Bobby heard the music before he was fully awake, Christmas songs that ran under the edge of his memory, unrecognized yet somehow known, the lyrics old, the melodies sweet. He heard voices, laughter and chatter that wove a counterpoint in through the music, grounding it in the here and the now. Was that his sister's silver laughter, his father's velvet voice?
Bobby rubbed his eyes and stood up slowly, pushing Cat back onto the mussed bedcovers and pulling his half-untucked shirt all the way out of the waistband of his jeans. He ran fingers through his wavy hair, listening to what was surely his mother's voice rising in laughter against the undercurrent of his father's playful tones. Are we having a party and no one told me?
Bobby felt confused, a little dazed from sleep, and strangely relaxed. Just how long had he slept? Damn, he'd needed sleep more than he'd realized. He couldn't remember the last time he felt so rested, so calm, so centered. His room looked soft with browns and beiges, warm like a nest. Comforting. He smiled secretly, shyly, and went to the open door.
The living room was brightly lit, the tree reaching the ceiling and topped with a gleaming golden star, presents piled haphazard, one upon another, loosened ribbons trailing through the colorful holiday clutter beneath the ornamented tree. Golden balls, silver angels with gossamer wings, red santas and green elves, tiny wooden sleighs, fleet little brown reindeer galloped up the boughs, iridescent tinsel wound throughout. And half way up was a paper-mache bird he had made himself in first grade and painted red, he thought his mother had said it was broken years ago. But there it was, flying against the greenery and glitter, suspended on a string; a lopsided cardinal with long lashed black eyes. Bobby couldn't help smiling.
A touch on his arm startled him, he turned to see his sister standing beside him, wearing a Christmas sweater spangled with sequin stars; a sleeping toddler in her arms. His father sat on the sofa, arm around Bobby's mother, laughing and trying to light a cigar with his one free hand. His mother looked so young, her hair unbound and down her shoulders. Had she colored it, where was the gray?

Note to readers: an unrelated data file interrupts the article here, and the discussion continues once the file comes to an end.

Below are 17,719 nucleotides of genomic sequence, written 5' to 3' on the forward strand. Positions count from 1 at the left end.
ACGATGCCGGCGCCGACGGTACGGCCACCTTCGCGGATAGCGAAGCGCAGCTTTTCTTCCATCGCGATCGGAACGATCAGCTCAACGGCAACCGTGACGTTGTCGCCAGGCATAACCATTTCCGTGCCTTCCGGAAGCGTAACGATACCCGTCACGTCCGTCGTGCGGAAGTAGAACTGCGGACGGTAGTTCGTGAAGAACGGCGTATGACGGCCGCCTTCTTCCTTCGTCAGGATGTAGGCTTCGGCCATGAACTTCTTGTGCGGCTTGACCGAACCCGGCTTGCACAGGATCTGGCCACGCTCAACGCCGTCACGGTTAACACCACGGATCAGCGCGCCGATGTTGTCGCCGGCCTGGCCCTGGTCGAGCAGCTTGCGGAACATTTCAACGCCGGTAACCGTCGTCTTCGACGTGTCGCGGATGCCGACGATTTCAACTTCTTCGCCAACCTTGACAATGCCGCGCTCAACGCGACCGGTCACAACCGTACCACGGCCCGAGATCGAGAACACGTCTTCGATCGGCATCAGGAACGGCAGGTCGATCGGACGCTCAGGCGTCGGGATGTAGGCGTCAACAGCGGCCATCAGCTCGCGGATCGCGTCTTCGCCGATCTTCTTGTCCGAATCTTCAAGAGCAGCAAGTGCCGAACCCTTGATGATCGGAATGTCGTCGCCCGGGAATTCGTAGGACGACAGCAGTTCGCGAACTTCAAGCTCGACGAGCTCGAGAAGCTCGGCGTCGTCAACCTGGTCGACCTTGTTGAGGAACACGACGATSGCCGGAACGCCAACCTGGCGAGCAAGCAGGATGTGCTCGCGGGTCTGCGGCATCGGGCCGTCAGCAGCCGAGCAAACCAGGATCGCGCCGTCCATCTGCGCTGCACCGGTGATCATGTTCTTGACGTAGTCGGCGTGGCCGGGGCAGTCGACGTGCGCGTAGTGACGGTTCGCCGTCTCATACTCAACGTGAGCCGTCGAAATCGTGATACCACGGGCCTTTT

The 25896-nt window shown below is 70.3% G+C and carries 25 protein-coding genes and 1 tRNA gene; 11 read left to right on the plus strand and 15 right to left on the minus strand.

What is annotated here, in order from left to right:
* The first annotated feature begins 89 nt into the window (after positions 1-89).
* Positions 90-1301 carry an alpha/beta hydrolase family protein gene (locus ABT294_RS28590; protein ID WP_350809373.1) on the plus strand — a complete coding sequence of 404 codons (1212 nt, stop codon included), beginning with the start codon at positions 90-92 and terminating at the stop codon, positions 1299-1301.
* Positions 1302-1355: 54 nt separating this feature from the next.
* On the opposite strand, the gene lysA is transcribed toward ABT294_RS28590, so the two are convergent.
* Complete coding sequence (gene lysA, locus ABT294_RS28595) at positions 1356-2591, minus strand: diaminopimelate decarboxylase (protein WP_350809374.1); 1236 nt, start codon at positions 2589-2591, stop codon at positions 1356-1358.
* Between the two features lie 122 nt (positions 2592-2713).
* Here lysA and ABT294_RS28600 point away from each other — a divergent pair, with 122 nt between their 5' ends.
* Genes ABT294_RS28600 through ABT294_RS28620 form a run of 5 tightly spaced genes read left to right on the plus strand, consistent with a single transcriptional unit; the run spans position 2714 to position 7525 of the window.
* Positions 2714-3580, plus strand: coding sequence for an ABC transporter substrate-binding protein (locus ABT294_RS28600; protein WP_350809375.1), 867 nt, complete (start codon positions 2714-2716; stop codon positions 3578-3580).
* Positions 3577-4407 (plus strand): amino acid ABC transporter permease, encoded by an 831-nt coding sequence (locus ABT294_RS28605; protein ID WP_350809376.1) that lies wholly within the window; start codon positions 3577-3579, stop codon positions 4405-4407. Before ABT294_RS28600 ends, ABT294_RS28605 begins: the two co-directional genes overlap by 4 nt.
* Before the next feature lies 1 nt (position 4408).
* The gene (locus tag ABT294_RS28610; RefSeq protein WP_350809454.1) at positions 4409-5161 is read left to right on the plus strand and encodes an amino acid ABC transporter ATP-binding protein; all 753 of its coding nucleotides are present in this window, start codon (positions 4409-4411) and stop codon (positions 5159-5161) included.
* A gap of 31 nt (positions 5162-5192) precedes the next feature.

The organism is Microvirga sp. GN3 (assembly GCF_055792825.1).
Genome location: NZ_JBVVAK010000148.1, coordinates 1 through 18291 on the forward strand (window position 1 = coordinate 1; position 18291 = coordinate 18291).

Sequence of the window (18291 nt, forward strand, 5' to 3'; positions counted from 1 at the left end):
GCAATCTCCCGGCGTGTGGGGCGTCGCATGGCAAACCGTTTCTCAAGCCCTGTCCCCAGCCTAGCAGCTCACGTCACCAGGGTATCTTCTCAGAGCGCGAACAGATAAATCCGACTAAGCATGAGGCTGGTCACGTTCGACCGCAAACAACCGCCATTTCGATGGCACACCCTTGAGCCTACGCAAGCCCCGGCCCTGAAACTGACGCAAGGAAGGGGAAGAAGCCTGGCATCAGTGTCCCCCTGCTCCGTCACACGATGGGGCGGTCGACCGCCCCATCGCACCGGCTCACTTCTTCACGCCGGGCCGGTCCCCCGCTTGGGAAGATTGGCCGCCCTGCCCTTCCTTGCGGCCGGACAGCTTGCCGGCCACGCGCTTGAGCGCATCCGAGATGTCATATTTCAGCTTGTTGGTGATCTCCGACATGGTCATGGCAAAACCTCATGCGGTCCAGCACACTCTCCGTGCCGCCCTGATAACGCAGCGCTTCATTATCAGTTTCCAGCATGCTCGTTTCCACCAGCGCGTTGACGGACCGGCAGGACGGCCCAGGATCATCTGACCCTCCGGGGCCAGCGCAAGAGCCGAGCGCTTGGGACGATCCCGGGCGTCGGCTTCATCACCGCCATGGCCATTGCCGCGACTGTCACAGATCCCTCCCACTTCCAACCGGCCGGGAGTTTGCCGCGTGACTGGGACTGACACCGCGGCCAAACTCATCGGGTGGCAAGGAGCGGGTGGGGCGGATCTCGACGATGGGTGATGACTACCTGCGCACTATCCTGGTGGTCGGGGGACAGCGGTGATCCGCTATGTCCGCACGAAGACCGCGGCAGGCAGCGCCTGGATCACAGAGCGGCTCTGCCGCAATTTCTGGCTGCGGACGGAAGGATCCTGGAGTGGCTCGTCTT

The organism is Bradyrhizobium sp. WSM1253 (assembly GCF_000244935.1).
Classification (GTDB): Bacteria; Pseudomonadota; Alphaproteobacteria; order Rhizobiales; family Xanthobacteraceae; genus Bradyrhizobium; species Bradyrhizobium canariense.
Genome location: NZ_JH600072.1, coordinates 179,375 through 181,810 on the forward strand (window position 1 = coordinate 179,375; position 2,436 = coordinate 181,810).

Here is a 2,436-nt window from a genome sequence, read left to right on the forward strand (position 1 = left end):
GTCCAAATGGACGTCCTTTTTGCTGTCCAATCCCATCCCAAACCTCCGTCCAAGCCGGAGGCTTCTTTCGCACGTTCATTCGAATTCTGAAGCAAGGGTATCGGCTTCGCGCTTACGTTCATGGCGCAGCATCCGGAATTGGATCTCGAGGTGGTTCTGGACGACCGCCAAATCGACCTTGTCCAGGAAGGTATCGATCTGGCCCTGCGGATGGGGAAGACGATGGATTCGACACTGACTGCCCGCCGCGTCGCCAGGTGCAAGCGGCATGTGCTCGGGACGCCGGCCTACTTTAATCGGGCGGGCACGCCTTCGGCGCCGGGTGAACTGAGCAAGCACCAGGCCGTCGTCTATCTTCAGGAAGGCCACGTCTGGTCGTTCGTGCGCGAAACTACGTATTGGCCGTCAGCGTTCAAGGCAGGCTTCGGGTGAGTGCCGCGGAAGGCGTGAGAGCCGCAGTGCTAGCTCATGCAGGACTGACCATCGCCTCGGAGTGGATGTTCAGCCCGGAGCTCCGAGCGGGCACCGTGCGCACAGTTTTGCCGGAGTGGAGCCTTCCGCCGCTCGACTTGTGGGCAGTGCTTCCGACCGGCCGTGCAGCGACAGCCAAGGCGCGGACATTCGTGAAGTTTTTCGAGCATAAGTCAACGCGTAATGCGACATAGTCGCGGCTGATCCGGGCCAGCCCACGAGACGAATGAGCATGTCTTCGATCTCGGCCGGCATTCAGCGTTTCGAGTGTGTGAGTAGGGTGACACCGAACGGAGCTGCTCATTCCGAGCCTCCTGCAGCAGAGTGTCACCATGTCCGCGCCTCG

Jeannie held a gift on her lap; shiny silver paper wrapped neatly over the square box and tied up with glossy white ribbon and bow. She looked up at Bobby and raised her hand, gesturing him closer. Her eyes were warm, dark and familiar; the eyes that had watched him grow from infancy to manhood. Looking into them, Bobby felt safe. He walked towards her and she pulled him down beside her on the cushions. His father looked over at him, across Jeannie, and chuckled.
“Son, your hair's a mess. Lost your comb?” his father asked playfully. Jeannie swatted his knee.
“Hush, Bob, he's fine.” She told her husband.
Howard spoke up from the recliner.
“Laura, hand him here, I'll hold him awhile.”
Bobby's sister took the sleeping boy to his father, handing him down like fragile cargo, careful not to wake him. Howard wrapped his arms around the boy and buried his face in the blond curls, smiling that distracted, devoted parental smile. Laura, freed of her burden, went to the bar and poured herself a glass of wine and stretched out on the floor beside the tree. Bobby watched as she looked up into the tangle of light and color, lights blinking through the profusion of decorations, and then reached up one manicured hand to touch a delicate porcelain angel.
She almost looked like an angel herself, her hair a halo of gold around her perfect features. Her physical beauty had always been the least of it, thought Bobby; her greatest charm was what lay inside. From birth, he had been devoted to his sister, following her everywhere and mimicking her every move. They had thought he couldn't talk for years because, when questioned, he would just turn to her, mutely asking her to speak on his behalf. She was his everything then, the standard by which he judged the world, the filter through which he saw it all; his loved and loving older sister, his angel, his Laura.
With everyone around him, Bobby felt warm and happy. The fireplace was filled with a dancing fire, flames colored from the special logs and lapping up against the top of their brick crèche. The warmth from the fire, the warmth from his family, the smiles, the little touches, the cheery tree, all made Bobby relax against the pillows, slouching down into the sofa beside his mother. She patted his leg absently, talking to his father on her other side. Their speaking tones were light, just audible above the Christmas music on the stereo, carols and bells in the background. He could smell something cooking, was it turkey? His mouth watered; he felt his mind drifting as he stared into the fireplace.
Howard looked over at him.
“What do you see, Bobby?”
Bobby blinked. Where had he heard that voice, that question, before? He looked up at his brother in law, puzzled, his brow creasing in concentration. Howard smiled.